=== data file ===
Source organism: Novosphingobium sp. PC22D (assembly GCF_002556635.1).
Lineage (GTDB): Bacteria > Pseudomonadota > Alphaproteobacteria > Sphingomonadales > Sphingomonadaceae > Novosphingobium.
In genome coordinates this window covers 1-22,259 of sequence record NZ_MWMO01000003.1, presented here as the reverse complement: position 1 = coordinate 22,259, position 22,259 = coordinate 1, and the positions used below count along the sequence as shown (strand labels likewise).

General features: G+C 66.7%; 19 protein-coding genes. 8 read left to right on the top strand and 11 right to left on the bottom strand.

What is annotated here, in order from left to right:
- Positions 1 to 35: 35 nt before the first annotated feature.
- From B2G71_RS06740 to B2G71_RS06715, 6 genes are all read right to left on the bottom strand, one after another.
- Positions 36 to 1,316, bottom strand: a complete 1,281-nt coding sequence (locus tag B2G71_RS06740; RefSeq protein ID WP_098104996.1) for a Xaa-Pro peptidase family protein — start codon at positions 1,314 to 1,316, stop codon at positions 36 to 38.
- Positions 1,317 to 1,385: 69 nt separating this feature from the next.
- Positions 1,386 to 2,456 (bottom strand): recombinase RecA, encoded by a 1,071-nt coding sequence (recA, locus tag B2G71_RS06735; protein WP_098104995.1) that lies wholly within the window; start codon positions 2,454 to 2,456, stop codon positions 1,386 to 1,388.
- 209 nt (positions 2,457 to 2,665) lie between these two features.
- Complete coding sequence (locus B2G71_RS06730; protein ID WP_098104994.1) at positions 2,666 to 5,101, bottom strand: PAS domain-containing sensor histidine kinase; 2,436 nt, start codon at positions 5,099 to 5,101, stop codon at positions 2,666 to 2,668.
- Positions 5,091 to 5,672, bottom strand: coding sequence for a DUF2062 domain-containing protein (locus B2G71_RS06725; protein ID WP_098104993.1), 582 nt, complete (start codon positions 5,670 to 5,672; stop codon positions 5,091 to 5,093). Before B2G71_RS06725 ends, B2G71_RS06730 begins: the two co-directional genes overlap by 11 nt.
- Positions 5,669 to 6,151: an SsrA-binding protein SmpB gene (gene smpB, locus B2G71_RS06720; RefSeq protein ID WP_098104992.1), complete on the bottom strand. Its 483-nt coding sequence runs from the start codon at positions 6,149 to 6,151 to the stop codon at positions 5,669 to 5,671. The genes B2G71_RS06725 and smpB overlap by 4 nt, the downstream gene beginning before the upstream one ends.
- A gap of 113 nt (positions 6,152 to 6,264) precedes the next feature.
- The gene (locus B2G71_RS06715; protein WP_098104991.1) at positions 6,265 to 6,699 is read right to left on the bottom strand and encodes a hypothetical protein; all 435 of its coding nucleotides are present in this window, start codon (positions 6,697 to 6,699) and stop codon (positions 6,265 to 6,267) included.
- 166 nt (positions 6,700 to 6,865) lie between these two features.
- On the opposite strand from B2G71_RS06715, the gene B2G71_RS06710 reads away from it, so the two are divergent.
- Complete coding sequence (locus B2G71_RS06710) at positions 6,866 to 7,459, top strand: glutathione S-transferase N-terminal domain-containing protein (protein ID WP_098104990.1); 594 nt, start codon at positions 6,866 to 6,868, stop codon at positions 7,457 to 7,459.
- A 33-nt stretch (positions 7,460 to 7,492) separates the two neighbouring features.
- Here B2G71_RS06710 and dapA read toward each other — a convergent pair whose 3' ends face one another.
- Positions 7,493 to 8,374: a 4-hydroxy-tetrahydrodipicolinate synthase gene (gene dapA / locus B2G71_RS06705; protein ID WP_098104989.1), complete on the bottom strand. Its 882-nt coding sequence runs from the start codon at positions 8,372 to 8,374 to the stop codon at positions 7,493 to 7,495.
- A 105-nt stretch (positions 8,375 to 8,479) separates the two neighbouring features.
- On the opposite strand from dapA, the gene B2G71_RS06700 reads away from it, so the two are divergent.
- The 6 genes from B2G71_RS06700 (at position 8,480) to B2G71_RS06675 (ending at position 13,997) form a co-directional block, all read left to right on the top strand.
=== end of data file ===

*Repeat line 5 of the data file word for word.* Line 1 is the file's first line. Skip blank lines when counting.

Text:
What is annotated here, in order from left to right: